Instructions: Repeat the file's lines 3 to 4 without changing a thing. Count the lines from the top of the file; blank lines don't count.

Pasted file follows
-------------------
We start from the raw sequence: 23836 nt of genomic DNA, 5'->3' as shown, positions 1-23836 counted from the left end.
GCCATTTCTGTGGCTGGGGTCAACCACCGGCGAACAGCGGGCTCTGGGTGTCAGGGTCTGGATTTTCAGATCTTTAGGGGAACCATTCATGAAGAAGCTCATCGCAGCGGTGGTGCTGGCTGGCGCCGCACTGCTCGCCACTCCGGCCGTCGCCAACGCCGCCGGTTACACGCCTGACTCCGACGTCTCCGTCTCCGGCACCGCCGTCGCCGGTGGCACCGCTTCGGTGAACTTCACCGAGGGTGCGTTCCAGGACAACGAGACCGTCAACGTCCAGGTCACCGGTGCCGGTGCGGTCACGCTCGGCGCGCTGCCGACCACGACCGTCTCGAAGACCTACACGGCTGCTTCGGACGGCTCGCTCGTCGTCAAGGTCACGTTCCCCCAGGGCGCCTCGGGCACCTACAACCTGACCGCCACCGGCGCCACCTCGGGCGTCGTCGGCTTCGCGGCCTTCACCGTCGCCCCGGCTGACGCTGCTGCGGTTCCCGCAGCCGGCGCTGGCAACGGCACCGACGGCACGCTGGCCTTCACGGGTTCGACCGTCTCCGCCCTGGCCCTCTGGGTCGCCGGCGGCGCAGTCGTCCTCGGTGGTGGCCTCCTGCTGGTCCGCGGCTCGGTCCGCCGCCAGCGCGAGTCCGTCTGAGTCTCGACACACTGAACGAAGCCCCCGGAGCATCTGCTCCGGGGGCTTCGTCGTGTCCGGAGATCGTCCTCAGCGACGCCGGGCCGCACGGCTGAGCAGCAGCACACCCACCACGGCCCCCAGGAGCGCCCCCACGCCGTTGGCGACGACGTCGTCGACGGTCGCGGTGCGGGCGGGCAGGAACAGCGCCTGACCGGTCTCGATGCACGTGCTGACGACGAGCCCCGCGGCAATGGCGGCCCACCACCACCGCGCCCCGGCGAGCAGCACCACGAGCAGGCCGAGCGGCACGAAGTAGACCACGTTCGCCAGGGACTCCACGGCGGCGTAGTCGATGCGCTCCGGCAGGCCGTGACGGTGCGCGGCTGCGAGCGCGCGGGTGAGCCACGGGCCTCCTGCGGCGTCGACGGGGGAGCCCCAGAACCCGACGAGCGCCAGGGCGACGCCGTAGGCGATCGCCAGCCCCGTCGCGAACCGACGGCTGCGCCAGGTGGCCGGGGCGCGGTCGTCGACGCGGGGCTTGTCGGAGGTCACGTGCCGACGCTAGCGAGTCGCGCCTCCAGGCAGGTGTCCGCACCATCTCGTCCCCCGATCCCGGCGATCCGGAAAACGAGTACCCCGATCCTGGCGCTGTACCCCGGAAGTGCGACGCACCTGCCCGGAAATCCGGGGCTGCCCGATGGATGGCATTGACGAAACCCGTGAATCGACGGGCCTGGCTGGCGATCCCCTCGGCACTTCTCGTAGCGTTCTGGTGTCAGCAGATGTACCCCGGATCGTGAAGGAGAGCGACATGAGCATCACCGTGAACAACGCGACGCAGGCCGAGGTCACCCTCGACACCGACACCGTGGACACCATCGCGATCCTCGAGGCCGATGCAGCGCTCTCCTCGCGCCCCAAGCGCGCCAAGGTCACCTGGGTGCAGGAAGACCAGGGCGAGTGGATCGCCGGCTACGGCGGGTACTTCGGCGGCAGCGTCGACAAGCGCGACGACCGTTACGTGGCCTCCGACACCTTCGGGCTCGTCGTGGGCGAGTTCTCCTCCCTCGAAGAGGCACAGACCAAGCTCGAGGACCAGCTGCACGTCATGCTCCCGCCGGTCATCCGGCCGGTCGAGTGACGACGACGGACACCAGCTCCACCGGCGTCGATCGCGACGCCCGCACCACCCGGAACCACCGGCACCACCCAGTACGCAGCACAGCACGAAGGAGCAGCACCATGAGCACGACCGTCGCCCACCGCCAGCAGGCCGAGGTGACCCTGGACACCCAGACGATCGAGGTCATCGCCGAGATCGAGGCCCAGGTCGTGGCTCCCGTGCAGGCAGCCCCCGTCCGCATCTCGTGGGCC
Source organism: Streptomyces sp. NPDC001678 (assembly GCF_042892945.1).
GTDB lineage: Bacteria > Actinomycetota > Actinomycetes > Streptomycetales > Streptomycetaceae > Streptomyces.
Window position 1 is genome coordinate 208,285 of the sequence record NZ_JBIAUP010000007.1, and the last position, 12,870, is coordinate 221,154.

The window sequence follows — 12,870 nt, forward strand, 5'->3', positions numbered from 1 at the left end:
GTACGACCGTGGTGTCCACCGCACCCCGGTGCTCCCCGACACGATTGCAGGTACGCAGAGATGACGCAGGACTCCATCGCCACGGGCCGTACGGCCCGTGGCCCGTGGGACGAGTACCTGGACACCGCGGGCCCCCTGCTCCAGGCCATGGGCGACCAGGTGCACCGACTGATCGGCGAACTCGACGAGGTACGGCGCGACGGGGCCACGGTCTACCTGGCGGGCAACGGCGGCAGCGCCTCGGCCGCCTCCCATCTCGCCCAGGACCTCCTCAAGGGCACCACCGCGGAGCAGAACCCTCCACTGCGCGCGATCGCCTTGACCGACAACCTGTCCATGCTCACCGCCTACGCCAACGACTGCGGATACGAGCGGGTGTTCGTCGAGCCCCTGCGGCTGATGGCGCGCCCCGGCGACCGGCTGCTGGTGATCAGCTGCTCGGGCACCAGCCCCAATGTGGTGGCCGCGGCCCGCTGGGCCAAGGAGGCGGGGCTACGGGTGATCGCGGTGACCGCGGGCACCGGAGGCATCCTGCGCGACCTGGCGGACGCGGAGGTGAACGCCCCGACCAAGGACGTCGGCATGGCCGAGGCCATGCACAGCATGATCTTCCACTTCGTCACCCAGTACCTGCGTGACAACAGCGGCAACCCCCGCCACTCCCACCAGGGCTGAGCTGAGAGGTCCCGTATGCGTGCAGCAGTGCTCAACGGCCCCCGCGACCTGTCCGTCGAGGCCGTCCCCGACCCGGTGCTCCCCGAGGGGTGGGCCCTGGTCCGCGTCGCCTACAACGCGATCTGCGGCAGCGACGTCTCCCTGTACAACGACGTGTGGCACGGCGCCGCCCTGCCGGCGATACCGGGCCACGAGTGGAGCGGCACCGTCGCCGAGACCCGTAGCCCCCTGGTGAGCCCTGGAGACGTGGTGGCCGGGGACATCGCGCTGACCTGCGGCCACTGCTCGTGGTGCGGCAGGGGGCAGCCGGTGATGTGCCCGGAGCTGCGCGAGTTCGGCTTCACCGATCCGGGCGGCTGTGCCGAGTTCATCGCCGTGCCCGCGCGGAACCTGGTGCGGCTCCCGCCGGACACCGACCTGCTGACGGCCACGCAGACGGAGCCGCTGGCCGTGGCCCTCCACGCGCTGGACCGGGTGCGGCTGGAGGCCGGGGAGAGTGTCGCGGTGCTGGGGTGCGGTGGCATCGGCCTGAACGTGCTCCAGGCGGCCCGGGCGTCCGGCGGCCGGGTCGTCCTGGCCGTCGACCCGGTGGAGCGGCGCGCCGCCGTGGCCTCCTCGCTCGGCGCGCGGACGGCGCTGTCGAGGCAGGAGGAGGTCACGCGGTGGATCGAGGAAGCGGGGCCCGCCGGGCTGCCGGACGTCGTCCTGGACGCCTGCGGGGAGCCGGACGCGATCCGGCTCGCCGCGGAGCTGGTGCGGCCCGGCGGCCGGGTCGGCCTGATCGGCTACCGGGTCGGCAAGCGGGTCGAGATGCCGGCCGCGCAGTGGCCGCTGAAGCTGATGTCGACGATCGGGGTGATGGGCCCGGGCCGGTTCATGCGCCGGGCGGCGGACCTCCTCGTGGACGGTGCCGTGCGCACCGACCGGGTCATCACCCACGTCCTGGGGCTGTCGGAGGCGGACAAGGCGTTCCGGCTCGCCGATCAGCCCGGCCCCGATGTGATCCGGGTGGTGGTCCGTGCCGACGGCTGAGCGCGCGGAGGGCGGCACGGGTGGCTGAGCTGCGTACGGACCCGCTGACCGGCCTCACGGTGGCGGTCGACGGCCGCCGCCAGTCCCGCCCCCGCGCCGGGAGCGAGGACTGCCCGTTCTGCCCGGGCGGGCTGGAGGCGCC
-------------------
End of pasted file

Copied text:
Source organism: Streptomyces sp. NPDC001678 (assembly GCF_042892945.1).
GTDB lineage: Bacteria > Actinomycetota > Actinomycetes > Streptomycetales > Streptomycetaceae > Streptomyces.